Who was Russell Maloney and What Did Harold Ross Say About Him?


In May of 1935, New Yorker founder and  editor, Harold Ross sent a six word memo to Wolcott Gibbs, at one time the artists so-called hand-holder, i.e., the middleman between the cartoonists and the editors:


“Best ideas lately come from Maloney.”



“Maloney” was Russell Maloney, a Harvard graduate, who peppered the New Yorker with so many impressive cartoon ideas, Harold Ross invited him into the fold. Maloney’s stock rose fast, soon inheriting James Thurber’s position as prime Talk of the Town editor/writer.  He wore many hats, contributing profiles, stories, ideas for cartoons, Talk pieces, etc., etc. – all told, an impressive amount of work in a short period of time at the magazine (he was there for eleven years, retiring at age 35. According to his obit in The New York Times,  Maloney said he retired because he couldn’t keep up the pace).


One of Mahoney’s signed pieces stood out from all his contributions:   “Inflexible Logic” published in the issue of February 3, 1940.  The fiction piece revolved around a theory that six chimpanzees with six typewriters “just pounding away at the typewriter keys, would be bound to copy out all the books ever written by man.”


For at least one of The New Yorker’s cartoonists, Carl Rose (his drawing at the top of this post was based on a Maloney idea) the quality of Maloney’s contributions to the art department were ranked exceptionally high.  From Rose’s 1946 collection, One Dozen Roses: An Album of Words and Pictures:


The two best gagmen in the world, for my money are E.B. White and Russell Maloney…for a couple of years he sold an incredible number of  picture ideas to The New Yorker and has been represented anonymously by most of the regular contributors to the magazine.



Maloney died of a cerebral hemorrhage in September of 1948 at age 38.  Following his retirement from The New Yorker he went on to write for numerous publications, including The New York Times, Life, and The Saturday Review (where he published “Tilley the Toiler”  — a profile of The New Yorker).  At the time of his death he was a radio book critic for CBS.  A collection of some of his New Yorker pieces, It’s Still Maloney, or Ten Years in the Big City,  came out in 1945 ( Sorry about the poor image of the book below  — it appears the cover illustration is by the New Yorker cartoonist, Richard Taylor).












Cartoons & Marriage; Two New Yorker Cartoonists on The Harvey Kurtzman Exhibit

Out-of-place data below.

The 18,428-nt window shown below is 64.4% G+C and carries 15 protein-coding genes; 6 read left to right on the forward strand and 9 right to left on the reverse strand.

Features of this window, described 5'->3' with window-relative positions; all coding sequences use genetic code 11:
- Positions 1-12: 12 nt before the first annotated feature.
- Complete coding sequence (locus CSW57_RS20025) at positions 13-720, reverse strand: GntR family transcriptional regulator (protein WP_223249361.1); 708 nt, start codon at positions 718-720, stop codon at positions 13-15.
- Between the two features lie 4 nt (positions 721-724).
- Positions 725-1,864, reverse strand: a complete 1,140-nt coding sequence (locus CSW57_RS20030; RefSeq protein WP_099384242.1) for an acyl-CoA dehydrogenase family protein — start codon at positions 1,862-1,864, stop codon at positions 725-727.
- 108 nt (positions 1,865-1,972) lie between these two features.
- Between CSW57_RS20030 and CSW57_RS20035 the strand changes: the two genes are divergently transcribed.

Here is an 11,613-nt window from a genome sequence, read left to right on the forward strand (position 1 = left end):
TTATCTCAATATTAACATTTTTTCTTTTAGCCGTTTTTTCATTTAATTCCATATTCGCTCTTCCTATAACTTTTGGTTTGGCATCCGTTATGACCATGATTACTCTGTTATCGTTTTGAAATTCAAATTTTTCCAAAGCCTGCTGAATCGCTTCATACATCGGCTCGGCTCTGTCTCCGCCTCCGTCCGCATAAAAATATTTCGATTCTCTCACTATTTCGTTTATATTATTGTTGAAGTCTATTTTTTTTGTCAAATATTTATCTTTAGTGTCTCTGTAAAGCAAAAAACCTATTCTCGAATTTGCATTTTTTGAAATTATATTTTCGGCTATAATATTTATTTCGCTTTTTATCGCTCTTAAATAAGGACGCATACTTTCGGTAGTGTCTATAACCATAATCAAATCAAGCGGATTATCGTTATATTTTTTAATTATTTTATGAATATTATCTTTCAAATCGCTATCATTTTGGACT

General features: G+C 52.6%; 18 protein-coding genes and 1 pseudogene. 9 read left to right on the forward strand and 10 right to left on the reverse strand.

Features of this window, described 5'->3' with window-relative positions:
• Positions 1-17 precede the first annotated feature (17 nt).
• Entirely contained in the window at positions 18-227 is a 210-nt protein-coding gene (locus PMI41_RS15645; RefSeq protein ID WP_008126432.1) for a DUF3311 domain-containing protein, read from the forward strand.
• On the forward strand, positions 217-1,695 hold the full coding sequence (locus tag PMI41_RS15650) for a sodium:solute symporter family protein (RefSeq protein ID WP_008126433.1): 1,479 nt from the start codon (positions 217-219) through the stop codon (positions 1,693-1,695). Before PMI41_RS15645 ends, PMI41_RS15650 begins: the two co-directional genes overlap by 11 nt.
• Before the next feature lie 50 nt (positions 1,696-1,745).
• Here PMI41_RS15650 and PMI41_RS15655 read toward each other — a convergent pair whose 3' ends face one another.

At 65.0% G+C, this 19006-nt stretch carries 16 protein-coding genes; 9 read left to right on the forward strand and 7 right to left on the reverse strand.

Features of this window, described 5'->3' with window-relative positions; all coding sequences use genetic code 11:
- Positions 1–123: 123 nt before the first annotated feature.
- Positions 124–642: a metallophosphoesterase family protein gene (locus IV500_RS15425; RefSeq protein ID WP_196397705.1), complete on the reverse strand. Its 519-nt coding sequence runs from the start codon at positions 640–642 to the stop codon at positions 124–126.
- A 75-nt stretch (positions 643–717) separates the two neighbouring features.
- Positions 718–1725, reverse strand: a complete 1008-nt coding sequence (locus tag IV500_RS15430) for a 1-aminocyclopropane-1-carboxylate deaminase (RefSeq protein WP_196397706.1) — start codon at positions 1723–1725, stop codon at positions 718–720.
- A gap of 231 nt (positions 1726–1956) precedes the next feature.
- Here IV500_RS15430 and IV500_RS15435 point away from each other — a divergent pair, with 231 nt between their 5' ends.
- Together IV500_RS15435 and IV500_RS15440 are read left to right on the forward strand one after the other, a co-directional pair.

Two recent posts on The New Yorker’s website, newyorker.com:

The magazine’s Cartoon Editor, Bob Mankoff, takes a look at marriage cartoons (what with all the marriage talk in the air and in Washington, D.C.) in his weekly blog post.


Liam Walsh and Benjamin Schwartz, two of the more recent recruits in The New Yorker‘s cartoonist fold collaborate on “Hey Look!” — their graphic report on a recent visit to see the Harvey Kurtzman exhibit at the Society of illustrators.

Joseph R. Carroll added to The One Club

Place this discovery in the happy accidents category:  Janet Utts’s  Index of New Yorker Cartoons 1975 – 1985 (John Gordon Burke Publisher,Inc.,1986) contains a basketful of biographical information on New Yorker cartoonists who contributed work to the magazine during those years.  I was going through the bios the other day, double-checking facts when I ran across Joseph R. Carroll’s entry.


Mr. Carroll, who spent 48 years at The New Yorker, had just one cartoon published in the magazine, the issue of January 16, 1984. Unlike his associates in Utts’s Cartoon Index, Mr. Carroll’s New Yorker career had more to do with the physical magazine itself, and others cartoons rather than with his cartoons, or should I say, cartoon. Here’s an excerpt of his bio (the cartoonists supplied their own bios for the book):


Born June 7, 1919, NYC…self-taught artist. First work appeared in the New Yorker in 1936… Editorial Director at The New Yorker, selected cartoons, made up and laid out every issue.  With The New Yorker over 48 years. Responsible for the New Yorker Cartoon Albums published every 10, 25 and 50 years.


An online search today revealed that Mr. Carroll only recently passed away,  December 30,  2010 at the age of 91.  His obit expanded upon the above biographical information from the Utts Index):


Starting his career in 1936 as a Make-up & Layout Specialist under the tutelage of Mr. Harold Ross, founder and original editor of The New Yorker, Mr. Carroll honed his skills and expertise that eventually culminated in his position of Editorial Production Director. As the Director, Joe was responsible for the layout and production…He held this position until his retirement in 1985. Many of his techniques are still being used by the magazine today. Beyond his technical skill in layout and production, he also lent his talent to the pages of The New Yorker that featured several articles published in the Talk of the Town as well as an original cartoon.


Mr. Carroll’s one cartoon during his 48 years at the New Yorker immediately qualifies him to enter the One Club — an Ink Spill category for those cartoonists who were published but once in the magazine during their careers.  His bio, as all  bios of One Club members,  appears in red in The New Yorker Cartoonists A -Z.


National Cartoonists Society Best Gag Cartoonist nominees include Ziegler, Stevens, Chast and Gross

From The Daily Cartoonist“NCS announces 2012 division awards” — Four New Yorker cartoonists are nominated in the Gag Cartoon category: Jack Ziegler, Mick Stevens, Roz Chast and Sam Gross. Barry Blitt, a New Yorker contributor perhaps best known for his covers, is nominated in the category of Magazine Feature/Magazine illustration. Congratulations to all!

And for more on the National Cartoonists Society, link here to their website.